from The American Heritage® Dictionary of the English Language, 4th Edition
- n. A disorder characterized by an uncontrollable urge to dance, especially prevalent in southern Italy from the 15th to the 17th century and popularly attributed to the bite of a tarantula.
from Wiktionary, Creative Commons Attribution/Share-Alike License
- n. An extreme urge to dance, popularly thought to have been caused by the bite of a tarantula and prevalent in southern Italy in the 15th through 17th centuries.
from the GNU version of the Collaborative International Dictionary of English
- n. A nervous affection producing melancholy, stupor, and an uncontrollable desire to dance. It was supposed to be produced by the bite of the tarantula, and considered to be incapable of cure except by protracted dancing to appropriate music.
from The Century Dictionary and Cyclopedia
- n. A dancing mania; specifically and originally, a dancing mania of the south of Italy in those who had been bitten by a tarantula, or thought they had been, and their imitators.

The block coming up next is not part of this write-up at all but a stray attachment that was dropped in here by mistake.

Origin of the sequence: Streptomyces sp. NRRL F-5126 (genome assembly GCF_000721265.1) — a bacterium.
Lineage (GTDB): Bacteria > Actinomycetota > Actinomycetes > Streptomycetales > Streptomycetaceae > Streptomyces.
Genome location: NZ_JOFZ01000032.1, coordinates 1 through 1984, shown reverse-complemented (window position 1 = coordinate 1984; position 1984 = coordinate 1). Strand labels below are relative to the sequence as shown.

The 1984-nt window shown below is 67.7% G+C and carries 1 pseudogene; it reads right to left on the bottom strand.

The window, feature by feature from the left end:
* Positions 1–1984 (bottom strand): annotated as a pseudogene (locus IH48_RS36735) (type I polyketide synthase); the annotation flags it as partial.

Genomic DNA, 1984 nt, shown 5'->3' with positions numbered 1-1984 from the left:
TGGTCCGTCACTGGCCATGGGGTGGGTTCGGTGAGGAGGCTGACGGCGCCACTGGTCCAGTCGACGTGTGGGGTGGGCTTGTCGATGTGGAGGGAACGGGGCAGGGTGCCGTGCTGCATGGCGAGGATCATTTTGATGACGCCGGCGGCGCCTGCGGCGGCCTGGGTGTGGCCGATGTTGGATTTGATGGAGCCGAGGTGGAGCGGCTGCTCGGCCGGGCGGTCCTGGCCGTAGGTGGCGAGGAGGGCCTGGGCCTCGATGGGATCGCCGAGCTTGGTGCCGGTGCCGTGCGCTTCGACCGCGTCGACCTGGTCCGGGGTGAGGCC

from WordNet 3.0 Copyright 2006 by Princeton University. All rights reserved.
- n. a nervous disorder characterized by an uncontrollable impulse to dance; popularly attributed to bite of the southern European tarantula or wolf spider
These effects consisted of a feigned or imaginary disease known as tarantism, which was prevalent in Apulia and other portions of southern Italy during the sixteenth and seventeenth centuries.
"tarantism," which was supposed to originate in the bite of the tarantula.
One of the oldest documents on the subject of tarantism, Ferdinando Ponzetti's Sertum Papale De Venensis (1362), had suggested that the victims of shade-dwelling spiders were hostages to the music of the tarantula's bite, to its 'cantum tempore'.
Music, as a cure for tarantism, 197-200; as a medicine, 189; at banquets, 180-184; at hospitals, 193; distasteful to some persons, 186; healing influence of, 172-200.
Indeed, Dr.H. Chomet, who diligently investigated the matter, never succeeded in finding a case of tarantism, nor was he able even to obtain a glimpse of one of these insects.
It is certain, however, that tarantism was very prevalent in earlier times.
Dr. Mead, above mentioned, gave a curious description of the symptoms of tarantism.
Many physicians and historians have written on this subject, and with singular unanimity have endorsed music as a curative agent for tarantism.
This form of "possession," then, passed out of the supernatural domain, and became known as "tarantism."
Almost simultaneous with the dance of ` ` St. With, '' there appeared in Italy and Arabia a mania very similar in character which was called ` ` tarantism, '' which was supposed to originate in the bite of the tarantula.
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